The language Bennett uses to describe Nadia and Luke’s interaction aligns with the novel’s interest in internalization. This is evident when Bennett says that Luke has “burrow[ed] deeper” into Nadia. For the most part, Nadia’s various internalizations have to do with grief and trauma, but here Bennett suggests that Nadia bottles up feelings love and desire, too. This makes sense, considering that her relationship with Luke actually does have to do with grief and trauma, since so much of her emotional turmoil can be traced back to the fact that she was once pregnant with his child.
Luke and Nadia finish the liquor, and Luke puts the flask in his pocket. Making their way back to the reception, they encounter Mrs. Sheppard, who grabs Luke’s arm and whisks him away. As Nadia follows, Mrs. Sheppard blocks her path and says, “This needs to stop.” When Nadia says that she hasn’t done anything wrong, the first lady says, “Girl, who you think you’re fooling? You know how many girls like you I’ve seen? Always hungry for what’s not yours. Well, I’m telling you now this needs to stop. You already caused enough trouble.” Confused, Nadia asks what she means, to which she responds: “You know what I mean. Who you think gave you that money? You think Luke just had six hundred dollars laying around? I helped you do that vile thing and now you need to leave my son alone.”
Mrs. Sheppard reprimands Nadia for spending time with Luke, finally confirming Nadia’s suspicion that Mrs. Sheppard doesn’t like her. “You know how many girls like you I’ve seen?” the first lady asks, making it clear that she views Nadia as the stereotype of a promiscuous, untrustworthy woman who tempts men away from their spouses. This is made obvious by her word choice, as she says, “girls like you,” expressing her conviction that people can be categorized. By calling the procedure “vile,” Mrs. Sheppard shames Nadia for getting an abortion—even though Mrs. Sheppard actually enabled Nadia to do so by giving her money.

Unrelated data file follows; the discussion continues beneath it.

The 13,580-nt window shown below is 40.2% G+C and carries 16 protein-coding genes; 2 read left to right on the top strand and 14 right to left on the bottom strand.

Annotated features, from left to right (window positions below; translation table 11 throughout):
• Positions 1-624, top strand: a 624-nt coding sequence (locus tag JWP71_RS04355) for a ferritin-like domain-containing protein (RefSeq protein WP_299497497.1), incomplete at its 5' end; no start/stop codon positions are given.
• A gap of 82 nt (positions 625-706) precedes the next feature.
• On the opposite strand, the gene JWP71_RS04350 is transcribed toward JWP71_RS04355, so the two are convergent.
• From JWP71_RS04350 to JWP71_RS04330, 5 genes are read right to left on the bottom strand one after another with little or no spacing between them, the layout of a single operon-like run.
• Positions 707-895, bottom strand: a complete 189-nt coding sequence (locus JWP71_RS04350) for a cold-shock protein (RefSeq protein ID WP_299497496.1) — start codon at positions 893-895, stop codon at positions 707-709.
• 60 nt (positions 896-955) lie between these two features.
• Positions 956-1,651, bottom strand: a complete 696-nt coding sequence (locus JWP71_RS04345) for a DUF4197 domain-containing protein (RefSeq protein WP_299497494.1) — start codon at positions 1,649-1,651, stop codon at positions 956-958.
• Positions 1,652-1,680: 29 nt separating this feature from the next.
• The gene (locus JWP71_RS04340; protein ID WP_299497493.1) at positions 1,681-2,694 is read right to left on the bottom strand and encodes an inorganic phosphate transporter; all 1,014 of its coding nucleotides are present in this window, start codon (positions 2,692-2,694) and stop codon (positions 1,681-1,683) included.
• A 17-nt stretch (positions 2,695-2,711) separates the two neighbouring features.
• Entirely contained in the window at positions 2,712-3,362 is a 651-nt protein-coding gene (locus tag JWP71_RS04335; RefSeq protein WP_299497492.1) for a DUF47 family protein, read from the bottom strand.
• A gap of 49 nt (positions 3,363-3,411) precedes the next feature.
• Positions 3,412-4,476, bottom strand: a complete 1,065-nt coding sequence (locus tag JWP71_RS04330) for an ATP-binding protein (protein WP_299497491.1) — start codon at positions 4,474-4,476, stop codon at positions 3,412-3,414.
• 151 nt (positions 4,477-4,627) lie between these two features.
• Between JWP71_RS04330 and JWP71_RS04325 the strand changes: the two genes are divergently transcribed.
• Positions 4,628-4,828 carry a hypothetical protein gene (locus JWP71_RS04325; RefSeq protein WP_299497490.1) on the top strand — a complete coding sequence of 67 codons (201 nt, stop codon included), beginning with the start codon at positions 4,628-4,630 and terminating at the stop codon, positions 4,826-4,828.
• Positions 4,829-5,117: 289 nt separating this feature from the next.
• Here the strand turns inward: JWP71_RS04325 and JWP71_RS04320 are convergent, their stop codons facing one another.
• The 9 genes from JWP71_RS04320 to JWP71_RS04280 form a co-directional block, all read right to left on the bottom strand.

Mrs. Sheppard leaves Nadia standing in the lobby outside the wedding reception. Alone, Nadia processes the fact that Luke told his parents about her abortion. Later that night, Luke goes to unzip Aubrey’s dress, but she reaches behind and stops him. “I know about you and Nadia,” she says. “I know you slept with her.” At this, he freezes, but Aubrey adds, “It’s okay. I just wanted you to know that I know.” He wonders how she knows, asking himself if Nadia told Aubrey or if Aubrey simply “sensed it on her own.” Regardless, Luke resolves to be “better” from now on, promising to himself that he’ll “be good to” Aubrey.
In this portion of The Mothers, some of the secrets that have been kept hidden throughout the novel are finally unearthed, and the characters are left to deal with the consequences. For Nadia, this means grappling with the fact that Luke’s parents know about and even paid for her abortion. For Luke, this means coming to terms with the idea that his new wife knows about his relationship with Nadia. In this case, though, the entire truth hasn’t yet revealed itself, since Aubrey still doesn’t know about Nadia’s abortion. However, Bennett shows readers that even partial truths are disorienting.